Shillong, April 13: The BSF today said the Ulfa might have finally begun pulling out of Bhutan, going by the steady flow of arms and ammunition into the Garo hills of Meghalaya through a relatively unknown riverine route from the Himalayan kingdom.
BSF inspector-general B.K. Dey told The Telegraph that the recovery of weapons “in large numbers” in the troubled Garo Hills was a “clear indication” that the Ulfa was shifting base from Bhutan to Meghalaya in the face of mounting pressure to quit that country.
National security adviser Brajesh Mishra had travelled to Thimphu recently to convince the royal government of Bhutan to begin a military offensive against Ulfa and NDFB militants holed up there. Though a decision on launching military operations has yet to be taken, there is reason to believe that Bhutan is becoming increasingly intolerant of militant activity in its territory.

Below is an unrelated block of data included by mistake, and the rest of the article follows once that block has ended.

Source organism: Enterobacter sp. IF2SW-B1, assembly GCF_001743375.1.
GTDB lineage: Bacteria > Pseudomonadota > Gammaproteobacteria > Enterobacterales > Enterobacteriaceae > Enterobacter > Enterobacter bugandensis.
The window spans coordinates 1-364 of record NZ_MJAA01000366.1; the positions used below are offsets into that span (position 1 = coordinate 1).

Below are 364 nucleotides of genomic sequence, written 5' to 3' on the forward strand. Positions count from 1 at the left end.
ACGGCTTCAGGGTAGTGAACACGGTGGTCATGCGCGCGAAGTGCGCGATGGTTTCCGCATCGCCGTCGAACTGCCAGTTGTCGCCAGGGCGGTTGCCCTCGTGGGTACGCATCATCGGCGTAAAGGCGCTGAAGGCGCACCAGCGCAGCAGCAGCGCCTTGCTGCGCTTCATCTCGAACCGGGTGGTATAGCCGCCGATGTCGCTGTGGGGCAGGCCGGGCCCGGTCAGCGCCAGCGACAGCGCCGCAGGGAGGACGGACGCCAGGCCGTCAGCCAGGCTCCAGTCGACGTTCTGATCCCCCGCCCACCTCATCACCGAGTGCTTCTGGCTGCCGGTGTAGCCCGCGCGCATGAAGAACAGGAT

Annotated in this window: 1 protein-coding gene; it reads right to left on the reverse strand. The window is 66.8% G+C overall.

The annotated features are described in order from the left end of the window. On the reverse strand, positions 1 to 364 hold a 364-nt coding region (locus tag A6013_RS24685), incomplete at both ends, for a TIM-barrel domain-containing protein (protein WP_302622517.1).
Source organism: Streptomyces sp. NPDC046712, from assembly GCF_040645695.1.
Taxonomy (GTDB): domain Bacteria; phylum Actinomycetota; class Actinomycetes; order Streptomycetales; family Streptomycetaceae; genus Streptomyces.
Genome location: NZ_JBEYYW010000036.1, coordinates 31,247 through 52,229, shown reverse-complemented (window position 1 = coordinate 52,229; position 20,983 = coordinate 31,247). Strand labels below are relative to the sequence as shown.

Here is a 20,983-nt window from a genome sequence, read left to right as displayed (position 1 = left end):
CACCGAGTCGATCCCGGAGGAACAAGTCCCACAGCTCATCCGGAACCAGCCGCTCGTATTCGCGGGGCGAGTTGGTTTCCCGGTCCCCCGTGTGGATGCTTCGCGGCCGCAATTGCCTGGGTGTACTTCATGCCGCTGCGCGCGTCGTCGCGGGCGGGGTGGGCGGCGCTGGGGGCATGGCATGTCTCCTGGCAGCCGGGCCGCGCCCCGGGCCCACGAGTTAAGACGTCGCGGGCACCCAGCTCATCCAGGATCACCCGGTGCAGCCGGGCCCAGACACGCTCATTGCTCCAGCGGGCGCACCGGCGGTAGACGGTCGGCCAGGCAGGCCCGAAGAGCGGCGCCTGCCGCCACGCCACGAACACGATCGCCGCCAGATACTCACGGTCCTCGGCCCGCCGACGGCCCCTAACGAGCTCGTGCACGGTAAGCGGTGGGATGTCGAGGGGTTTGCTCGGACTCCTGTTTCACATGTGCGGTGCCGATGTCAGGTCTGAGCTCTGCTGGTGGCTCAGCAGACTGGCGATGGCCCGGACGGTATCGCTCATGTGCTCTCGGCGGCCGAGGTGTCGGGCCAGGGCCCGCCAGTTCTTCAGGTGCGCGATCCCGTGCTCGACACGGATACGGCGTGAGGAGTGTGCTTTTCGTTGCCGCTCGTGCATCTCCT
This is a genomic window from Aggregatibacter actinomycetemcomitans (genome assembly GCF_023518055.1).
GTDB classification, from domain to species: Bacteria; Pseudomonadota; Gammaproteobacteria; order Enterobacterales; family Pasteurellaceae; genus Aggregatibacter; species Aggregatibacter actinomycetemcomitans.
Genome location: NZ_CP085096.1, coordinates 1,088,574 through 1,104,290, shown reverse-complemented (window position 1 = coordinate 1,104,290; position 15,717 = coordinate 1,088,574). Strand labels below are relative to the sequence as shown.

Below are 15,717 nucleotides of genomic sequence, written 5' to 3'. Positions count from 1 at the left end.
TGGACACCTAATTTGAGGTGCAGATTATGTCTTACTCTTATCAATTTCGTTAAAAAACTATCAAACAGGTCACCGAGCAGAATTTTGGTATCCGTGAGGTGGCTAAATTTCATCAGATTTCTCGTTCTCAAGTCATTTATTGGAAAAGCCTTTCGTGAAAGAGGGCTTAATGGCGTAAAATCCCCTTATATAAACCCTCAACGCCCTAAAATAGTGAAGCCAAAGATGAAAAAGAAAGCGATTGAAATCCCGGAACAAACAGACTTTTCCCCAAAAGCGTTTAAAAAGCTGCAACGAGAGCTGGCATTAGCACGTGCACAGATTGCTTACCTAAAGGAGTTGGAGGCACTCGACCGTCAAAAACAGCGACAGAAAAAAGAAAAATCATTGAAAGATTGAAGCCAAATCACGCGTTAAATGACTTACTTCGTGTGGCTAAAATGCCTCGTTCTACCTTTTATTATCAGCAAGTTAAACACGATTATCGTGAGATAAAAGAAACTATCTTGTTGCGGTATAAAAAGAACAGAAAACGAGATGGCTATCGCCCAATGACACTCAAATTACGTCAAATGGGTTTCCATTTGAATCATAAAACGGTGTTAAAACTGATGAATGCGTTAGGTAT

Dey said the Ulfa had chosen a “nondescript riverine route” to transport its huge cache of sophisticated arms and ammunition from Bhutan to the Garo hills. “Sophisticated weapons are being placed on boats and river rafts, which flow downstream on the Brahmaputra and reach Dhubri. These are accumulated at Gachpara before being taken through dense forests to different parts of the Garo hills.”
Meghalaya police last week recovered two large consignments of arms and ammunition in the Phulbari area of the West Garo Hills. Some of these arms, bearing “digital markings”, were procured from Afghanistan, the police said.
Intelligence and BSF officials are almost certain that the bulk of the weapons were brought to Meghalaya through the Gadadhar river, which originates in the foothills of Bhutan and connects with the Brahmaputra in Dhubri district of Assam.
Das’ claims were corroborated by senior police and intelligence officials, who said the weapons could not have come through the usual land routes, not even via the Chittagong Hill Tracts of Bangladesh.